At first glance, Theresa Rebeck's Mauritius proceeds from a preposterous premise: that a thuggish, mid-20s con man and an aging mobster type would try to hoodwink and bully a young girl, entirely driven by their love of stamp collecting.
But Act 2's production glued me to the front of my seat for two hours, captivating with a crime drama that bests any episode of Law & Order or NYPD Blue that Rebeck has penned for television.
When the mother of half-sisters Jackie (Campbell O'Hare) and Mary (Juliana Zinkel, perfect in her self-righteous snobbery) dies, she leaves behind an album of rare stamps, collected over a lifetime by Mary's paternal grandfather, who bears no blood relation to Jackie. Jackie lives in a rundown home (smartly designed by Colin McIlvaine) and claims the stamps as her inheritance for caring for the dying mother.
Jackie takes the collection to Philip (Brian McCann), a local stamp expert, who dismisses her claims, so she turns to Dennis (Jake Blouch), the errand boy for shady businessman and amateur philatelist Sterling (Stephen Novelli). When everyone discovers the stamps' potential worth, each forms shifting and hesitant alliances in an attempt to double-cross the others (the title refers to the Mauritius Post Office stamps - a pair sold in 1993 for $4 million).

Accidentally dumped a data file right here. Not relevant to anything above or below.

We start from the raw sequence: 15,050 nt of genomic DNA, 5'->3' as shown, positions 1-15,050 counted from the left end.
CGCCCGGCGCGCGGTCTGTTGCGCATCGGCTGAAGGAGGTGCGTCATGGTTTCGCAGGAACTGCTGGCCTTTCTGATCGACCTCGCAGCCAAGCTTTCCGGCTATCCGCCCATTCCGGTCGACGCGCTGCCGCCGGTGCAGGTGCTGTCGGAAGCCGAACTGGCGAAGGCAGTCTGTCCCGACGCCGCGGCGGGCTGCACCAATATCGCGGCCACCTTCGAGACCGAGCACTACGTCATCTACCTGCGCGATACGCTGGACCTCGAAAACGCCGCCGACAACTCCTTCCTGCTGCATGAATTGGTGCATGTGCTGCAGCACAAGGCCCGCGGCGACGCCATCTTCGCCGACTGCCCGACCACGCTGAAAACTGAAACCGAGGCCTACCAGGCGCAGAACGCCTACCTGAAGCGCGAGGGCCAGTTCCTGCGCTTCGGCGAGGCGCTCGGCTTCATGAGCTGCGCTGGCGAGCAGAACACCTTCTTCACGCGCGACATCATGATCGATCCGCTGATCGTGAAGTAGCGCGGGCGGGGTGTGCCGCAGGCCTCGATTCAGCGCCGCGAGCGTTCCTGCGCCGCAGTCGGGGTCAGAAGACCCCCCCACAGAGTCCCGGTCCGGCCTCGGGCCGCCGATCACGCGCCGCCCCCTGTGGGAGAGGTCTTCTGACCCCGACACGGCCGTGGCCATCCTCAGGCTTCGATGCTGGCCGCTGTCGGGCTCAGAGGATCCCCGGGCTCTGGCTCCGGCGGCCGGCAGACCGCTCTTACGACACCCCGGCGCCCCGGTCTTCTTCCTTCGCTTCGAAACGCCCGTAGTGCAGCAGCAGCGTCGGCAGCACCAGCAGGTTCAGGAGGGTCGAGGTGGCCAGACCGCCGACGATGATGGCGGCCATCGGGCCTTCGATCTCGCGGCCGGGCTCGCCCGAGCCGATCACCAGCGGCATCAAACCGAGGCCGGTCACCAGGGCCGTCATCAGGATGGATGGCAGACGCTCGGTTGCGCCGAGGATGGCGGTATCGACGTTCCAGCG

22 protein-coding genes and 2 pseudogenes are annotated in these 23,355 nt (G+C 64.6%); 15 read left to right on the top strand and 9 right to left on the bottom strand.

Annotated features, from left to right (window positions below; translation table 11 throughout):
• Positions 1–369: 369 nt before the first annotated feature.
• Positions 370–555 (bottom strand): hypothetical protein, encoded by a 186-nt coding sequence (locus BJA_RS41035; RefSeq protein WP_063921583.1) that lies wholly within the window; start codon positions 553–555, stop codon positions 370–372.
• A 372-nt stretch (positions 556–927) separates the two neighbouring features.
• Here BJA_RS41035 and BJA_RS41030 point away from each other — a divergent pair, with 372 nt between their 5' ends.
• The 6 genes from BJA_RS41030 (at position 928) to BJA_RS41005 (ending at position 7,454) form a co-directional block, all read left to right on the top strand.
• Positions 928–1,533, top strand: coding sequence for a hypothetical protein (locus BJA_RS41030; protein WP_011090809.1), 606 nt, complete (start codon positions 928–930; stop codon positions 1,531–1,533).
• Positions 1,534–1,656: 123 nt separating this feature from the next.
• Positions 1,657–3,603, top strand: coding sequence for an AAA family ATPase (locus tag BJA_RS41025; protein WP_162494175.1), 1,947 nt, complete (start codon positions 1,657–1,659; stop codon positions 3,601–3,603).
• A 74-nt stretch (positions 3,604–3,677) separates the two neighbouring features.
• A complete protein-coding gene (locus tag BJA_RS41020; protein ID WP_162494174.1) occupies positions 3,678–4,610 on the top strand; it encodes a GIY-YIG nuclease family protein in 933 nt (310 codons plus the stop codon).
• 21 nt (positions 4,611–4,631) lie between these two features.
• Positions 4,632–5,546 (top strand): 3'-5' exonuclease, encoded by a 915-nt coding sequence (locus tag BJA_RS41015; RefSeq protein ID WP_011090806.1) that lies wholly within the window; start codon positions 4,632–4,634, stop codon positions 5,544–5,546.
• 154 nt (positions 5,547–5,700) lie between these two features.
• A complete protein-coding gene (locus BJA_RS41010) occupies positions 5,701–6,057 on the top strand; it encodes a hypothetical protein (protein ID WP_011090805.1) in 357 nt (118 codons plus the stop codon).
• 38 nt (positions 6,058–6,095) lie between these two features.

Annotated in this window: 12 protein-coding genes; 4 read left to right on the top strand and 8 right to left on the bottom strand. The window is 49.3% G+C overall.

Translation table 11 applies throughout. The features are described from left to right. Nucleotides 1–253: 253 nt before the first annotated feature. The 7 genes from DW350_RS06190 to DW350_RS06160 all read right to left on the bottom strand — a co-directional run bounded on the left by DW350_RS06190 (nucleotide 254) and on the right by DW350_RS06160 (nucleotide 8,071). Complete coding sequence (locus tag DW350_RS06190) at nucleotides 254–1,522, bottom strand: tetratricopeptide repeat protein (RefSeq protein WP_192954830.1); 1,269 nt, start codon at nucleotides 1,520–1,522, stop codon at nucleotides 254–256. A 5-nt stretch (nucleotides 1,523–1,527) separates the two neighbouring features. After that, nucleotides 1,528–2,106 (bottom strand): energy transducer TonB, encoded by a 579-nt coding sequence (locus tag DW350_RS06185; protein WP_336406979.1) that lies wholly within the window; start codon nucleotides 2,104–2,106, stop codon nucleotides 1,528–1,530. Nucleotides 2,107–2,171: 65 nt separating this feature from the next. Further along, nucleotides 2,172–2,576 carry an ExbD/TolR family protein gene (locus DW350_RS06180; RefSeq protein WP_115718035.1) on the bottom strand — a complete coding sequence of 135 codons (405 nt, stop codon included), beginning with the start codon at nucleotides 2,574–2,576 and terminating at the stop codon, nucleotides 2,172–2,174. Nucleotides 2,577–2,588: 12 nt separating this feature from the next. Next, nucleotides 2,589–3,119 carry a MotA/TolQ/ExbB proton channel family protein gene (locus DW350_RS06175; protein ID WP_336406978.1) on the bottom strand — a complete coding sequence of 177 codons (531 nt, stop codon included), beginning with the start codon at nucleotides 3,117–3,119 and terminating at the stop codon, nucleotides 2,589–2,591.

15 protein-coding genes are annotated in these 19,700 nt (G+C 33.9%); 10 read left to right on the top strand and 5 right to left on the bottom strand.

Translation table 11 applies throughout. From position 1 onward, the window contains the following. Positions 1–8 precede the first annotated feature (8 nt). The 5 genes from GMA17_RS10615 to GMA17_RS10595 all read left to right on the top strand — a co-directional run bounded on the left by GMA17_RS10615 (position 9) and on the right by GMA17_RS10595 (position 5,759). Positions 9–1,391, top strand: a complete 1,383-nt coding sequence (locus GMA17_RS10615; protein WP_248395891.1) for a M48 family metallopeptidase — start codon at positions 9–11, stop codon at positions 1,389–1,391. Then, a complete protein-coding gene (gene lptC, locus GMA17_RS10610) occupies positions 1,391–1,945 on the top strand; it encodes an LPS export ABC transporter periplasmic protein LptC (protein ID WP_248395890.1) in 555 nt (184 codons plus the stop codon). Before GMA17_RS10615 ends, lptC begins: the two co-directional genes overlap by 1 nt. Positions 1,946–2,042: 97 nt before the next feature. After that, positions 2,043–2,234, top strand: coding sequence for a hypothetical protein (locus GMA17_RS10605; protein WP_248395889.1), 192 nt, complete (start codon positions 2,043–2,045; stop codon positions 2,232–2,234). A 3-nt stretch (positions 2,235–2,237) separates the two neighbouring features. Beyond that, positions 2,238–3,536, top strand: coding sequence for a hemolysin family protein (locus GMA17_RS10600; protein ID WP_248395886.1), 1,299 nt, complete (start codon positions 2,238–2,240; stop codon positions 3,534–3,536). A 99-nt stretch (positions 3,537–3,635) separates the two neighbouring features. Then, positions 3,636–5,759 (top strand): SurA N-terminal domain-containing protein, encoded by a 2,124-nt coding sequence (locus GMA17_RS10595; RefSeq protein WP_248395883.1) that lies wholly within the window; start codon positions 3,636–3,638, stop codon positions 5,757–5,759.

Preposterous, like I mentioned, but David Bradley's snappy direction and this excellent cast elevate Rebeck's story above the typical family or crime genres. Blouch, with his polished looks and smooth voice, plays Dennis like the Ryan Seacrest of thieves, an easy-to-trust con who can seduce both Jackie and Mary. Novelli initially portrays Sterling in comic-book-villain style, all jerky arm movements and staccato speech, but turns viciously threatening in the second act. McCann, quickly becoming one of the city's best character actors, grounds Philip's backstory to believably cement his long game and hidden motives.
The young UArts grad O'Hare triumphs in her role, delivering a performance as rare and exquisite as the stamp she pilfers. At once vulnerable and tough, off-putting and endearing in her millennial mannerisms and pity-me attitude, she sparkles in this part. Act 2's production marks the third time I've seen Mauritius; in past stagings I've disliked Jackie's character, mainly for the same reasons that Mary despises her. Here, I rooted for her to win big.
Under Bradley's direction, Act 2's production transcends the intrigue and crime-thriller plot.
Presented through Nov. 20 at Act 2 Playhouse, 56 E. Butler Ave., Ambler.
Tickets: $29 to $38. Information: 215-654-0200 or act2.org